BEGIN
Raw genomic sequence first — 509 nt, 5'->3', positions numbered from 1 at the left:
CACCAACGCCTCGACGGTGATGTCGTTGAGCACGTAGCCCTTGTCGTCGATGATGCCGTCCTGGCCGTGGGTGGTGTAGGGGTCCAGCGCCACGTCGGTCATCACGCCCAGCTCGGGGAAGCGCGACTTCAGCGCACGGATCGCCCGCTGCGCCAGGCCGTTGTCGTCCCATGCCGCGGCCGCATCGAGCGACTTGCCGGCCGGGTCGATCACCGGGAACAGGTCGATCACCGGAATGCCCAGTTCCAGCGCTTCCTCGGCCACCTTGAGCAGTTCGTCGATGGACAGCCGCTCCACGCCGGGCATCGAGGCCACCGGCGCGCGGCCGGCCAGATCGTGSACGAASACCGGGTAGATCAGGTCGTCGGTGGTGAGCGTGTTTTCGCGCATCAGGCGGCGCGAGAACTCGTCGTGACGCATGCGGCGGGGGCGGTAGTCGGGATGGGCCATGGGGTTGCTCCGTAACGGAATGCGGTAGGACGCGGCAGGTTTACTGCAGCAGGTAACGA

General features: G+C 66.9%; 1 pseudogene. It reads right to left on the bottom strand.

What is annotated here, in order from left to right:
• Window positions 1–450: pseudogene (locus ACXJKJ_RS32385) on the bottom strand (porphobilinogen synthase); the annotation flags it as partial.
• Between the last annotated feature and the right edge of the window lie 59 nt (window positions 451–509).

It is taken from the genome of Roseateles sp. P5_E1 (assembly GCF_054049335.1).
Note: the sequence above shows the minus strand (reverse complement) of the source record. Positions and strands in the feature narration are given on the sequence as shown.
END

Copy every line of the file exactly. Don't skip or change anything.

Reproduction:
Raw genomic sequence first — 509 nt, 5'->3', positions numbered from 1 at the left:
CACCAACGCCTCGACGGTGATGTCGTTGAGCACGTAGCCCTTGTCGTCGATGATGCCGTCCTGGCCGTGGGTGGTGTAGGGGTCCAGCGCCACGTCGGTCATCACGCCCAGCTCGGGGAAGCGCGACTTCAGCGCACGGATCGCCCGCTGCGCCAGGCCGTTGTCGTCCCATGCCGCGGCCGCATCGAGCGACTTGCCGGCCGGGTCGATCACCGGGAACAGGTCGATCACCGGAATGCCCAGTTCCAGCGCTTCCTCGGCCACCTTGAGCAGTTCGTCGATGGACAGCCGCTCCACGCCGGGCATCGAGGCCACCGGCGCGCGGCCGGCCAGATCGTGSACGAASACCGGGTAGATCAGGTCGTCGGTGGTGAGCGTGTTTTCGCGCATCAGGCGGCGCGAGAACTCGTCGTGACGCATGCGGCGGGGGCGGTAGTCGGGATGGGCCATGGGGTTGCTCCGTAACGGAATGCGGTAGGACGCGGCAGGTTTACTGCAGCAGGTAACGA

General features: G+C 66.9%; 1 pseudogene. It reads right to left on the bottom strand.

What is annotated here, in order from left to right:
• Window positions 1–450: pseudogene (locus ACXJKJ_RS32385) on the bottom strand (porphobilinogen synthase); the annotation flags it as partial.
• Between the last annotated feature and the right edge of the window lie 59 nt (window positions 451–509).

It is taken from the genome of Roseateles sp. P5_E1 (assembly GCF_054049335.1).
Note: the sequence above shows the minus strand (reverse complement) of the source record. Positions and strands in the feature narration are given on the sequence as shown.